What happens when one weighs a given mass at the North
(instead of, say: Topeka, Kansas.)
My take on this question: it might weigh a bit more at the pole (using a spring scale), but only because it (might) weigh a bit less when it's closer to the equator (due to centrifugal force^).
* Unfortunately, no less than the Encyclopedia Britannica (2008), Microsoft's Encarta (2005), plenty of other sources and individuals --and even a recent reference I've seen from Cornell --have it that an object weighs a bit more at the north or south poles because it's then a bit closer to the center of the (slightly flattened, oblate spheroidal) Earth. This misunderstanding is understandable --since objects weigh ever less as they're rocketed away from Planet Earth, which is calculated on the basis of distance from the Earth's center (of gravity).
* But that can't be right.
Consider the familiar and intuitive understanding of what happens when one mis-steps into a deep hole (airless, for the sake of this discussion) --deep enough to pass through the center of the Earth.
Let's imagine a hole/tunnel which runs from the North Pole to the South Pole. As soon as you start dropping down below the the surface, gravity begins to diminish.
At first you descend at an accelerating rate of one "G" --which means your downward velocity increases by 32 feet per second --each second, but gravity diminishes to zero as you approach Earth's center (and maximum speed). Thereafter the growing force of gravity in the opposite direction decelerates you --until you just reach the surface at the south pole. Your pole to pole trip will have taken about 45 minutes --similar to that of an astronaut in a very low Earth orbit. (Shades of the old Firesign Theater episode: "Rebus Kniebus" :-)
More on hole jumping at: http://hyperphysics.phy-astr.gsu.edu/hbase/Mechanics/earthole.html
** It really bothers me that I stand so alone in my thinking on this --seemingly simple issue. I've been unable to move anyone via my own presentations, so an appeal to authority is in order. Potent opinions (either way) will be most welcome.
~ I wrote to NASA, which returned a form letter listing their standard library access URL, how to get automated updates and such.
~ Then I wrote to the US Geological Survey, getting a nice personal response from one of their cartographers. While he deferred to NOAA for further opinion, his working assumption was the same as my earlier references: that any slight difference is due to the radial distance from Earth's actual center of gravity. In his opinion, centrifugal force (as one approaches the equator) has nothing to do with it.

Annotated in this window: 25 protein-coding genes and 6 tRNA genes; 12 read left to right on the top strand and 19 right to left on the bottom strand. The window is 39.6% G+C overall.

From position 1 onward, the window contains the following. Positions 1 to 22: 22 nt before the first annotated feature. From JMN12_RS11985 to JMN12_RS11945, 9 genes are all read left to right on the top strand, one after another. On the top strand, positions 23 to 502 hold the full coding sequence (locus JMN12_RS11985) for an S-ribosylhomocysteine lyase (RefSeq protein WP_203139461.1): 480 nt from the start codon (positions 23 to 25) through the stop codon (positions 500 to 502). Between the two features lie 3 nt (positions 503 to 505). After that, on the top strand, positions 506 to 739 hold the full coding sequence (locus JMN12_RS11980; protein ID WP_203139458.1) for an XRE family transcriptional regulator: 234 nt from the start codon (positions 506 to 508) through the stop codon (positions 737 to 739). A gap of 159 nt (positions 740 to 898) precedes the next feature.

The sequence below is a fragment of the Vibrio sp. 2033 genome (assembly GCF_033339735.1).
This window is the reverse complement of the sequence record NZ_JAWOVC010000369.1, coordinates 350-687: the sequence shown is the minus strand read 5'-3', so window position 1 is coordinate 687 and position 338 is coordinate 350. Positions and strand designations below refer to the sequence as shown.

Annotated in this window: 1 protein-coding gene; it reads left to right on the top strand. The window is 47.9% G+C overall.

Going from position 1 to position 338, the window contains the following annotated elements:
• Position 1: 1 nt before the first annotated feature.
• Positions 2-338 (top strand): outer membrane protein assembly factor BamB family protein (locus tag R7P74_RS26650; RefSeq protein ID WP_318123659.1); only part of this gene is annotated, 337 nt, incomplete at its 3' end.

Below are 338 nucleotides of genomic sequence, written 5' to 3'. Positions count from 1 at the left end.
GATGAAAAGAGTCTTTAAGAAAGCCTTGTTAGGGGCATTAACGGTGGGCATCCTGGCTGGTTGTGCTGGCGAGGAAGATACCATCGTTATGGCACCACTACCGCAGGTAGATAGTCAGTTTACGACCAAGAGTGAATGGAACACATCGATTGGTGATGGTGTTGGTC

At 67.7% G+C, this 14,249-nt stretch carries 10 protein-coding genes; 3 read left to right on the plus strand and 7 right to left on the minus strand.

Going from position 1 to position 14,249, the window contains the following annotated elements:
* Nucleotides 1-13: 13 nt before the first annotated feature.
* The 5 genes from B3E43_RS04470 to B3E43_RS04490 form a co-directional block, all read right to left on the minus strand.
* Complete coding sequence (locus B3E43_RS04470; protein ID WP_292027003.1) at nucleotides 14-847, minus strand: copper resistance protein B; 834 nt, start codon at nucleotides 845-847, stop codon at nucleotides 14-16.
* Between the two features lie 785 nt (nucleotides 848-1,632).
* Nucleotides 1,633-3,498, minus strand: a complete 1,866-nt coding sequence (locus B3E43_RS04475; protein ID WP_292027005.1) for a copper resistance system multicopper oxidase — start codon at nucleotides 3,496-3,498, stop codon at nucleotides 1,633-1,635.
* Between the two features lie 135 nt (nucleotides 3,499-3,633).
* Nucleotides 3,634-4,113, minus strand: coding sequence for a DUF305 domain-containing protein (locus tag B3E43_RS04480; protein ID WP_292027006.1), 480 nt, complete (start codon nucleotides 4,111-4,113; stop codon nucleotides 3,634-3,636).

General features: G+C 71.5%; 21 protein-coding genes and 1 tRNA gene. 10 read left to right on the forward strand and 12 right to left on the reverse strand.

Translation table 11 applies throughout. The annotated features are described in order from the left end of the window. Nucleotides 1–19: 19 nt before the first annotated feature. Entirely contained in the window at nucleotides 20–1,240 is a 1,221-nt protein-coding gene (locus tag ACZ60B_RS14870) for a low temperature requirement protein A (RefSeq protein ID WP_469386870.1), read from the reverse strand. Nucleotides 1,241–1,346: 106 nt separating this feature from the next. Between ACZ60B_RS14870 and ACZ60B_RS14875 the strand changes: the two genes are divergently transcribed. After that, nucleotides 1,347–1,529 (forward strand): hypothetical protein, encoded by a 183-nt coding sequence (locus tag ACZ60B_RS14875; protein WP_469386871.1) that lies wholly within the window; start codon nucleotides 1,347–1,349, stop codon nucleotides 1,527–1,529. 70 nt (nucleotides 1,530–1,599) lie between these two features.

~ So next I wrote to NOAA's Communications and Outreach Branch, but after 3 months: no response.
~ My local library accesses something called "Answer Land",
which is supported by a network of good hearted volunteers. It's probably
mostly for kids, but I should give them a try. This hole-in-the-Earth talk
and the level on which I'm dealing with it does seem like kid stuff.
^ Hmmnnn: I'm not so sure of there being a centrifugal force difference either. What bothers me about the centrifugal force explanation: since the Earth's oceans and other matter can and do redistribute (which must be why the Earth is an "oblate spheroid") --I'd expect there to be an "equal but opposite" response to the Earth's spin --such that gravity (aside from local variations due to irregularities like mineral deposits and mountains) would end up fairly the same everywhere. In other words: there should be more matter in the nadir direction under your feet at our somewhat bulging equator --just enough to counter-act centrifugal force --right?
I've read accounts of geodetic expeditions around the Earth from my copy of the 1911 edition of the Encyclopedia Britannica. Deducing the shape of the Earth was cutting edge back then and the math presented in that article is formidable. This is the research and analyses of scientists who personally checked out this gravity and weight difference business. No doubt there's some sort of a "gravity chip" nowadays, but I relish the pendulums, measuring chains and theodolites of those old timers. (No thanks, however, to hacking my way through the wilderness with one of their teams.)
--Craig < craig er oochi a t outlook dotty com >